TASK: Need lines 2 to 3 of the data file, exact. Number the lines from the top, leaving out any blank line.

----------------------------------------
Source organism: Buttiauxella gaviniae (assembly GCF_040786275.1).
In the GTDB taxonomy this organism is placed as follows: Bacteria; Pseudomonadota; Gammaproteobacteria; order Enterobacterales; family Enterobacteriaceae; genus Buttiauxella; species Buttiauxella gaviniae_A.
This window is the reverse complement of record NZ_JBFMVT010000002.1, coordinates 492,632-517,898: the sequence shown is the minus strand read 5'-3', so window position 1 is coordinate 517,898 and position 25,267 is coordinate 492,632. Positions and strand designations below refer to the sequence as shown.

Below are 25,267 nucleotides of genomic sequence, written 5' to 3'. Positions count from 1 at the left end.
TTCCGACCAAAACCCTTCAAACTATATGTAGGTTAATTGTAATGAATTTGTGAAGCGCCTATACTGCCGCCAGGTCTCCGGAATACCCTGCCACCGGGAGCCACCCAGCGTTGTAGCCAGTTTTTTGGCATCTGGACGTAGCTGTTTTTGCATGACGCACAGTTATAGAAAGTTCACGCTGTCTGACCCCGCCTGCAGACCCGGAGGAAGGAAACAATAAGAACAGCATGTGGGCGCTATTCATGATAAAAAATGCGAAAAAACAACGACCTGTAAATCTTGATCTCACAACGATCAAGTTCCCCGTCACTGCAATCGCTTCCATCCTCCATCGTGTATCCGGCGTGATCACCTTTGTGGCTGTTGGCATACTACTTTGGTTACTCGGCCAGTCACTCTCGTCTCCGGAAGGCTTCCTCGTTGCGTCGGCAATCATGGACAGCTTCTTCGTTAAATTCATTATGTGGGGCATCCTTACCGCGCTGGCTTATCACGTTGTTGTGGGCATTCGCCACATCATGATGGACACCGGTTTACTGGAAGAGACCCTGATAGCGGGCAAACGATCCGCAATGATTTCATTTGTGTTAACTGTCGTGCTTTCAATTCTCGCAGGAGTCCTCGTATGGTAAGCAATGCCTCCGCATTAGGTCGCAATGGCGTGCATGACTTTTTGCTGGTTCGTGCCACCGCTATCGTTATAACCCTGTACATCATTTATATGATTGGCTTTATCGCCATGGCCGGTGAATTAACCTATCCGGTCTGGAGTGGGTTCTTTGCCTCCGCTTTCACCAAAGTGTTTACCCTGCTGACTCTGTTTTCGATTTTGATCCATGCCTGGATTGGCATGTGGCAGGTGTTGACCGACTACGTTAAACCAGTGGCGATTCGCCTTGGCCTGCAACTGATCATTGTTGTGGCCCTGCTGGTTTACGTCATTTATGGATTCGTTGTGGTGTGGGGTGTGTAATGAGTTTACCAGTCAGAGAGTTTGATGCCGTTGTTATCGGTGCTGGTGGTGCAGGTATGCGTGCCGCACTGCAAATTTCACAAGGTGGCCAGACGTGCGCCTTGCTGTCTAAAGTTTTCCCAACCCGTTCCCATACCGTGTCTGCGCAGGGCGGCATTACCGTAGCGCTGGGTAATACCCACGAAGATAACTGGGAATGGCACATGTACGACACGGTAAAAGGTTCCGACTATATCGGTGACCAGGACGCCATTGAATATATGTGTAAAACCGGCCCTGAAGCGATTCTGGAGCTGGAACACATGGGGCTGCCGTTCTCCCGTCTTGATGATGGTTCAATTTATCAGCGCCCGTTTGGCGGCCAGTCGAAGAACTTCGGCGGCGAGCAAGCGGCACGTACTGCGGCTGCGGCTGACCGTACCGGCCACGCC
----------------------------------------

In the GTDB taxonomy this organism is placed as follows: Bacteria; Pseudomonadota; Gammaproteobacteria; order Enterobacterales; family Enterobacteriaceae; genus Buttiauxella; species Buttiauxella gaviniae_A.
This window is the reverse complement of record NZ_JBFMVT010000002.1, coordinates 492,632-517,898: the sequence shown is the minus strand read 5'-3', so window position 1 is coordinate 517,898 and position 25,267 is coordinate 492,632. Positions and strand designations below refer to the sequence as shown.